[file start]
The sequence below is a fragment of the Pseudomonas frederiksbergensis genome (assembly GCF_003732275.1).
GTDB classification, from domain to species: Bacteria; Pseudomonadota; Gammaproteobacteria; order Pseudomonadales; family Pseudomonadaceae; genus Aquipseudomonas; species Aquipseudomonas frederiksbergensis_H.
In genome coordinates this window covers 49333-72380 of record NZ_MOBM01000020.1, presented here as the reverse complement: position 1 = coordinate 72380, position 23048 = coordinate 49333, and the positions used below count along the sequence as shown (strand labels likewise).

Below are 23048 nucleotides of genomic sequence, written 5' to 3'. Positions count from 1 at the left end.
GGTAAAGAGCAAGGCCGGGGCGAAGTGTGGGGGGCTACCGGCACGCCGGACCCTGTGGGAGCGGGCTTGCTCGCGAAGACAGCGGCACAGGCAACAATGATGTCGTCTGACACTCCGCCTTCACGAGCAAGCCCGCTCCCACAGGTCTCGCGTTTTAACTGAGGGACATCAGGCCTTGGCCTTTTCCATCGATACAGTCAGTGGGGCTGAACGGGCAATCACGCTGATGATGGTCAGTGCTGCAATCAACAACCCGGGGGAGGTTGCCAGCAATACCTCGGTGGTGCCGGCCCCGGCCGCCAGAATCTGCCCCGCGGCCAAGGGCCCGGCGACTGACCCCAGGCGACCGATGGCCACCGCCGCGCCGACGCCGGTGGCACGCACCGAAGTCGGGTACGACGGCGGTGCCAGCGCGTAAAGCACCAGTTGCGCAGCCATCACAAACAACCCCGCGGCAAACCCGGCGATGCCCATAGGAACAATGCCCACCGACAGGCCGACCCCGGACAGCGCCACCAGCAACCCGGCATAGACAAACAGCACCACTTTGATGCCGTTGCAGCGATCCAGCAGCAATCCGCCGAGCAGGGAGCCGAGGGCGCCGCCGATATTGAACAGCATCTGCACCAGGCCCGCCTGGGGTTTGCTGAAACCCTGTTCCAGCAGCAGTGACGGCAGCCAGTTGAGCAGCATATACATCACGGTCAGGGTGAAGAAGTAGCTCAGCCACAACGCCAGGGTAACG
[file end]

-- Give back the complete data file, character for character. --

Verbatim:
The sequence below is a fragment of the Pseudomonas frederiksbergensis genome (assembly GCF_003732275.1).
GTDB classification, from domain to species: Bacteria; Pseudomonadota; Gammaproteobacteria; order Pseudomonadales; family Pseudomonadaceae; genus Aquipseudomonas; species Aquipseudomonas frederiksbergensis_H.
In genome coordinates this window covers 49333-72380 of record NZ_MOBM01000020.1, presented here as the reverse complement: position 1 = coordinate 72380, position 23048 = coordinate 49333, and the positions used below count along the sequence as shown (strand labels likewise).

Below are 23048 nucleotides of genomic sequence, written 5' to 3'. Positions count from 1 at the left end.
GGTAAAGAGCAAGGCCGGGGCGAAGTGTGGGGGGCTACCGGCACGCCGGACCCTGTGGGAGCGGGCTTGCTCGCGAAGACAGCGGCACAGGCAACAATGATGTCGTCTGACACTCCGCCTTCACGAGCAAGCCCGCTCCCACAGGTCTCGCGTTTTAACTGAGGGACATCAGGCCTTGGCCTTTTCCATCGATACAGTCAGTGGGGCTGAACGGGCAATCACGCTGATGATGGTCAGTGCTGCAATCAACAACCCGGGGGAGGTTGCCAGCAATACCTCGGTGGTGCCGGCCCCGGCCGCCAGAATCTGCCCCGCGGCCAAGGGCCCGGCGACTGACCCCAGGCGACCGATGGCCACCGCCGCGCCGACGCCGGTGGCACGCACCGAAGTCGGGTACGACGGCGGTGCCAGCGCGTAAAGCACCAGTTGCGCAGCCATCACAAACAACCCCGCGGCAAACCCGGCGATGCCCATAGGAACAATGCCCACCGACAGGCCGACCCCGGACAGCGCCACCAGCAACCCGGCATAGACAAACAGCACCACTTTGATGCCGTTGCAGCGATCCAGCAGCAATCCGCCGAGCAGGGAGCCGAGGGCGCCGCCGATATTGAACAGCATCTGCACCAGGCCCGCCTGGGGTTTGCTGAAACCCTGTTCCAGCAGCAGTGACGGCAGCCAGTTGAGCAGCATATACATCACGGTCAGGGTGAAGAAGTAGCTCAGCCACAACGCCAGGGTAACG